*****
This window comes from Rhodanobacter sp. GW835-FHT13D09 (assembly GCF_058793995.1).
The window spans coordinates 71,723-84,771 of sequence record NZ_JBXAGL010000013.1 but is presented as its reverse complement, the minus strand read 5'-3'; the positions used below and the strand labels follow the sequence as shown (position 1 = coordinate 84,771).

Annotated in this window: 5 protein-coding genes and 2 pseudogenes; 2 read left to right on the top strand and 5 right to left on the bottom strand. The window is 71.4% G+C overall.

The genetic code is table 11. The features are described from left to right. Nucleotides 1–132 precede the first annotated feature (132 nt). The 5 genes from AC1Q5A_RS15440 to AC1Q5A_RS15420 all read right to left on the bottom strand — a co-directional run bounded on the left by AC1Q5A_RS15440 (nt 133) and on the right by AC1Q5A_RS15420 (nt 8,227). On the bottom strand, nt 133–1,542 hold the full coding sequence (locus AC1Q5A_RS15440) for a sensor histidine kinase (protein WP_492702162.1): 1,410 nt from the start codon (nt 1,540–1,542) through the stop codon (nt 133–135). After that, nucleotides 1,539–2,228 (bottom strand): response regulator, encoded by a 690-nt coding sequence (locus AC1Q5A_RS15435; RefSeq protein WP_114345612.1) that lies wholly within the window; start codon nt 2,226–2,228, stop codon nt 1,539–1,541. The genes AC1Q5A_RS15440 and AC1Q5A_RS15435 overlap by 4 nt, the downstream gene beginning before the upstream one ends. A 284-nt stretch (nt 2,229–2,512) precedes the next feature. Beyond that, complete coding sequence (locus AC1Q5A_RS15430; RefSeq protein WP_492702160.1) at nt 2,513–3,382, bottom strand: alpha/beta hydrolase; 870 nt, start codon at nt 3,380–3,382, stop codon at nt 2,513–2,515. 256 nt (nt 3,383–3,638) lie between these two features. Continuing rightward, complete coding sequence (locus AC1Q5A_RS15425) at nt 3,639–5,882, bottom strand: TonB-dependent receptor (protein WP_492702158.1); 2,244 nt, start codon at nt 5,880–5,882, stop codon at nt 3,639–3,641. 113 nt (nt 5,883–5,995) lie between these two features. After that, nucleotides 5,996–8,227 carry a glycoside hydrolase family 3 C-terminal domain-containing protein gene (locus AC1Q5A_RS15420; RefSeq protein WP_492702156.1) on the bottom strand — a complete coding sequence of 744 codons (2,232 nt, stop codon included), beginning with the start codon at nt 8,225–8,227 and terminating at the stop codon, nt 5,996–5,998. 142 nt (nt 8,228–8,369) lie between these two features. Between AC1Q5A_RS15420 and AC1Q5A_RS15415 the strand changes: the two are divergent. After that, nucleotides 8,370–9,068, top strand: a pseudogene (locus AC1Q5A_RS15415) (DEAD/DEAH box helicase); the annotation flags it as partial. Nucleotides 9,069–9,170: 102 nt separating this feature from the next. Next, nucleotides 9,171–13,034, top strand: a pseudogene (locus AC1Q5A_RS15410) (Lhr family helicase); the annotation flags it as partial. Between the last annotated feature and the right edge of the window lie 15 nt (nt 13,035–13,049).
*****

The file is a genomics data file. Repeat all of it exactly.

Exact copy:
This window comes from Rhodanobacter sp. GW835-FHT13D09 (assembly GCF_058793995.1).
The window spans coordinates 71,723-84,771 of sequence record NZ_JBXAGL010000013.1 but is presented as its reverse complement, the minus strand read 5'-3'; the positions used below and the strand labels follow the sequence as shown (position 1 = coordinate 84,771).

Annotated in this window: 5 protein-coding genes and 2 pseudogenes; 2 read left to right on the top strand and 5 right to left on the bottom strand. The window is 71.4% G+C overall.

The genetic code is table 11. The features are described from left to right. Nucleotides 1–132 precede the first annotated feature (132 nt). The 5 genes from AC1Q5A_RS15440 to AC1Q5A_RS15420 all read right to left on the bottom strand — a co-directional run bounded on the left by AC1Q5A_RS15440 (nt 133) and on the right by AC1Q5A_RS15420 (nt 8,227). On the bottom strand, nt 133–1,542 hold the full coding sequence (locus AC1Q5A_RS15440) for a sensor histidine kinase (protein WP_492702162.1): 1,410 nt from the start codon (nt 1,540–1,542) through the stop codon (nt 133–135). After that, nucleotides 1,539–2,228 (bottom strand): response regulator, encoded by a 690-nt coding sequence (locus AC1Q5A_RS15435; RefSeq protein WP_114345612.1) that lies wholly within the window; start codon nt 2,226–2,228, stop codon nt 1,539–1,541. The genes AC1Q5A_RS15440 and AC1Q5A_RS15435 overlap by 4 nt, the downstream gene beginning before the upstream one ends. A 284-nt stretch (nt 2,229–2,512) precedes the next feature. Beyond that, complete coding sequence (locus AC1Q5A_RS15430; RefSeq protein WP_492702160.1) at nt 2,513–3,382, bottom strand: alpha/beta hydrolase; 870 nt, start codon at nt 3,380–3,382, stop codon at nt 2,513–2,515. 256 nt (nt 3,383–3,638) lie between these two features. Continuing rightward, complete coding sequence (locus AC1Q5A_RS15425) at nt 3,639–5,882, bottom strand: TonB-dependent receptor (protein WP_492702158.1); 2,244 nt, start codon at nt 5,880–5,882, stop codon at nt 3,639–3,641. 113 nt (nt 5,883–5,995) lie between these two features. After that, nucleotides 5,996–8,227 carry a glycoside hydrolase family 3 C-terminal domain-containing protein gene (locus AC1Q5A_RS15420; RefSeq protein WP_492702156.1) on the bottom strand — a complete coding sequence of 744 codons (2,232 nt, stop codon included), beginning with the start codon at nt 8,225–8,227 and terminating at the stop codon, nt 5,996–5,998. 142 nt (nt 8,228–8,369) lie between these two features. Between AC1Q5A_RS15420 and AC1Q5A_RS15415 the strand changes: the two are divergent. After that, nucleotides 8,370–9,068, top strand: a pseudogene (locus AC1Q5A_RS15415) (DEAD/DEAH box helicase); the annotation flags it as partial. Nucleotides 9,069–9,170: 102 nt separating this feature from the next. Next, nucleotides 9,171–13,034, top strand: a pseudogene (locus AC1Q5A_RS15410) (Lhr family helicase); the annotation flags it as partial. Between the last annotated feature and the right edge of the window lie 15 nt (nt 13,035–13,049).